The artwork of more than 20 CMS employees is on display at the Charlotte-Mecklenburg Government Center until Feb. 28. The employees are participating in the 18th Annual National Arts Program, which allows artists of all ages, backgrounds and skill levels to publicly exhibit their works.
The National Arts Program Foundation, Inc., sponsors the program in collaboration with the Arts & Science Council, the City of Charlotte, Mecklenburg County, Charlotte-Mecklenburg Schools and the Charlotte Mecklenburg Library. Local professional artists and professionals judge the exhibit. Cash awards are given to participants for original, creative contributions in the field of fine arts and crafts. Similar programs sponsored by the National Arts Program Foundation take place in more than 200 cities across the United States each year.
The teachers in the arts department at Mallard Creek High decided to participate this year. Their entries are diverse. Sydney Shaeffer, a visual arts teacher, entered a self-portrait and a tryptic. This is her second year in the show and she keeps the certificates from the foundation behind her desk to encourage her students. “My kids try to keep up with me,” she said. “Sometimes they see a sketch I am doing and want to watch my process. It’s great for kids to see teachers actually doing artwork.”
Shaeffer said her active involvement in creating art encourages her students. “If I were a gym teacher never doing anything physical, or a creative writing teacher never writing, I wouldn’t be keeping up with my students,” she said. “Students can tell if you are passionate and actively pursuing a subject.”
Brooke Russell, also a Mallard Creek High art teacher, entered a watercolor landscape this year. It’s her first year participating.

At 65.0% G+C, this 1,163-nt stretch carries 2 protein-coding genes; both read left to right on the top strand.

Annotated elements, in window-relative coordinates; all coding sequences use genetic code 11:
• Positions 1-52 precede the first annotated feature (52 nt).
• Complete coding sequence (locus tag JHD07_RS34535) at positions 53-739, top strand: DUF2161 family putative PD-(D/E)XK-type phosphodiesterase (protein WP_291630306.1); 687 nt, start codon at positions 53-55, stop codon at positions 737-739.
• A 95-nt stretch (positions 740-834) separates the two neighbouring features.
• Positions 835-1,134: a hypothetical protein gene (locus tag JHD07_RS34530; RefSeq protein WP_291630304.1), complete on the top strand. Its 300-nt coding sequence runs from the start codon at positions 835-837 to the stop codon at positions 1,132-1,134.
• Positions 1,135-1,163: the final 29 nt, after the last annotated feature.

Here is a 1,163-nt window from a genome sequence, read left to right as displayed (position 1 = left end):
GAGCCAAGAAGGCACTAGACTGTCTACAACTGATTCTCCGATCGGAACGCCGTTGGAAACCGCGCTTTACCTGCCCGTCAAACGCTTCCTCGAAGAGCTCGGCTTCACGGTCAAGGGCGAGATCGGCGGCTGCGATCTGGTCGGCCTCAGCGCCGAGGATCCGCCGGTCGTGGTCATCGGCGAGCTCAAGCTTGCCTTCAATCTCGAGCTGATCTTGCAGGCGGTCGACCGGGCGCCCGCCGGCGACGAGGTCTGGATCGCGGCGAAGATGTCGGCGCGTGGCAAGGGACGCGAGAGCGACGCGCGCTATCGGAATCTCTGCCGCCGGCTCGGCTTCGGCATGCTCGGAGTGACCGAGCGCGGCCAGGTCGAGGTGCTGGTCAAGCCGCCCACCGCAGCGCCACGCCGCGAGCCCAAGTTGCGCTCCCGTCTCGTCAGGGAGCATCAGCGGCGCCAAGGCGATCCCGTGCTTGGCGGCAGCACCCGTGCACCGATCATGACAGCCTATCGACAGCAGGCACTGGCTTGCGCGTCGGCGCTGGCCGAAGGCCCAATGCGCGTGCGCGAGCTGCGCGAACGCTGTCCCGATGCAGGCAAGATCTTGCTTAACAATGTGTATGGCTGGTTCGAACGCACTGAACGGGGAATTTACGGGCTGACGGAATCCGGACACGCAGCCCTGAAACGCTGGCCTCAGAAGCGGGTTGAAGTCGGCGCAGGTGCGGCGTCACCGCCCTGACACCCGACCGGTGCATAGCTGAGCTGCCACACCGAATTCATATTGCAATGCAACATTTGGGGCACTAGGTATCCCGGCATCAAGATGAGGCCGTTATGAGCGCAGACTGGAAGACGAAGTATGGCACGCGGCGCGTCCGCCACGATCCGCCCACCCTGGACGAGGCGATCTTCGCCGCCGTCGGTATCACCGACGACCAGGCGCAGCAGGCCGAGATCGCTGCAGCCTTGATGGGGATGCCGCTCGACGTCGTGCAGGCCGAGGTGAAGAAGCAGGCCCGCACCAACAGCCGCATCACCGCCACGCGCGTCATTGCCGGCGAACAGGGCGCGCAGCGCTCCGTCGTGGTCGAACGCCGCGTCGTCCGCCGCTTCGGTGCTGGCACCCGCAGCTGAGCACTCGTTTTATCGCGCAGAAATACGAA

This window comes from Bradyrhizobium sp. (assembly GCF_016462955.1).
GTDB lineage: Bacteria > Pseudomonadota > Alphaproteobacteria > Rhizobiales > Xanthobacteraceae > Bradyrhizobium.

“I am catching up a little bit,” she said. “Last year, I had a baby so that was the only art I created. Art is my passion and after taking a year off, I really felt the need to get back out there. This was a great opportunity that was presented to us to get our work out there.”
Russell said her art helps her connect with her students.
“If I am not doing what they are doing, I am not going to understand their viewpoint as much,” she said. “Creating art constantly gives you a fresh perspective. You have creative conversations with your peers and students. The more ideas you generate, students benefit from that. Your students benefit from you having an open and creative mind.”
Not all the entrants are art teachers. Jenna Startwout is a fourth and fifth-grade math and science teacher at Hornets Nest Elementary. She entered two graphite renderings.
“I don’t consider myself particularly creative,” she said. “All my art is realistic. It’s done as a mediation or therapy to calm down. I go home and pull out the pencil and I’m relaxed.”
Startwout uses her art as an icebreaker with her students.
“It makes me a real person to them,” she said. “They helped me pick my pieces. They are rooting for me.”
Tabitha Warren, senior public information specialist for the city of Charlotte, serves on the National Arts Program committee and said seeing the talent of public employees is motivating. “We always have a bus driver or an accountant who has an incredible ability,” she said. “This is a great opportunity for these people who love art and who like to dabble in art to show their work and off and get recognized for it.”
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